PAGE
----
I’m a rent-stabilized tenant, and I saw that there will be larger increases to my rent when I renew my lease than there have been in recent years. How are these rent increases determined?
Rent increases on one- and two-year lease renewals for rent-stabilized tenants are determined by the Rent Guidelines Board, whose members are appointed by the mayor, so these hikes can change depending on who is in office, says Sam Himmelstein, a lawyer at Himmelstein, McConnell, Gribbin & Joseph, who represents residential and commercial tenants and tenant associations.
In late June, the RGB voted 5-4 in favor of a rent increase of 3.25 percent for one-year leases that begin between October 1st, 2022 and September 30th, 2023; and 5 percent for two-year leases that start during the same period.
This has come as an unpleasant surprise to many rent-stabilized NYC tenants, since these are the steepest rent increases in nearly a decade. In 2020, for instance, in response to financial hardships caused by the pandemic, there was a rent freeze on one-year leases. (Note that rent increases for rent-controlled apartments, by contrast, are based on the five most-recent RGB annual rent increases for one-year renewals, or 7.5 percent—whichever is less.)
The RGB members are appointed by the mayor, and they determine what the increases should be,” Himmelstein says. “The board is a mix of tenant, landlord, and public representatives, and every year there are raucous meetings where each group tries to advocate for their side.”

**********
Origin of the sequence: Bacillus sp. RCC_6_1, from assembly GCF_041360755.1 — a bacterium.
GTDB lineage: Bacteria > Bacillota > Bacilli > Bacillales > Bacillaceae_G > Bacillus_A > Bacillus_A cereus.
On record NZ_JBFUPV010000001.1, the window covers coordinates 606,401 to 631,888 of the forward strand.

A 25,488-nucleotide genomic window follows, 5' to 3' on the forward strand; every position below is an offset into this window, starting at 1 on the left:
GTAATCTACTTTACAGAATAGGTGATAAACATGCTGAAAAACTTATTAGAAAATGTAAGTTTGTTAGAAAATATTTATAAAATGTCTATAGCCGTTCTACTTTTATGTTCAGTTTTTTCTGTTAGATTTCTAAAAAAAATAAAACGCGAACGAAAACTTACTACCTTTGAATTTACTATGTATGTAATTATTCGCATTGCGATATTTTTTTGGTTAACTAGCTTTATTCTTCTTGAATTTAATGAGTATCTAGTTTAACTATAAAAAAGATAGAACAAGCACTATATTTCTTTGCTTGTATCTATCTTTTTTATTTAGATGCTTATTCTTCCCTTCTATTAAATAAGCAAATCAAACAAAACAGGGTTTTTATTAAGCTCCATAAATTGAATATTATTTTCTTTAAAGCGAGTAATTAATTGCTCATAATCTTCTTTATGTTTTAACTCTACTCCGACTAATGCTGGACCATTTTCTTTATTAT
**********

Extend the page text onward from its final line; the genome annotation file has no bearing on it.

While some argue that a 5 percent rent increase isn’t bad—particularly considering the very steep rent increases many market-rate tenants in NYC have been facing–Himmelstein points out that for a low-income family, it can pose quite a hardship. The New York Times notes that the median income for people in rent-stabilized apartments is $47,000.
So why the larger increase this year, when many are still struggling economically? Mayor Eric Adams says that these increases are a middle ground between tenant advocates, who wanted another rent freeze, and landlord advocates, who wanted even bigger increases. He argues that the hikes are necessary to support small mom-and-pop landlords after over two years of the Covid pandemic.
But as Himmelstein notes, most rent-stabilized apartments are in larger buildings.
“The vast majority of stabilized tenants live in bigger buildings that are owned by landlords who own multiple properties—not mom-and-pops,” he says. “This increase is hurtful to tenants.”
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Sam Himmelstein, Esq. represents NYC tenants and tenant associations in disputes over evictions, rent increases, rental conversions, rent stabilization law, lease buyouts, and many other issues. He is a partner at Himmelstein, McConnell, Gribben & Joseph in Manhattan. To submit a question for this column, click here. To ask about a legal consultation, email Sam or call (212) 349-3000.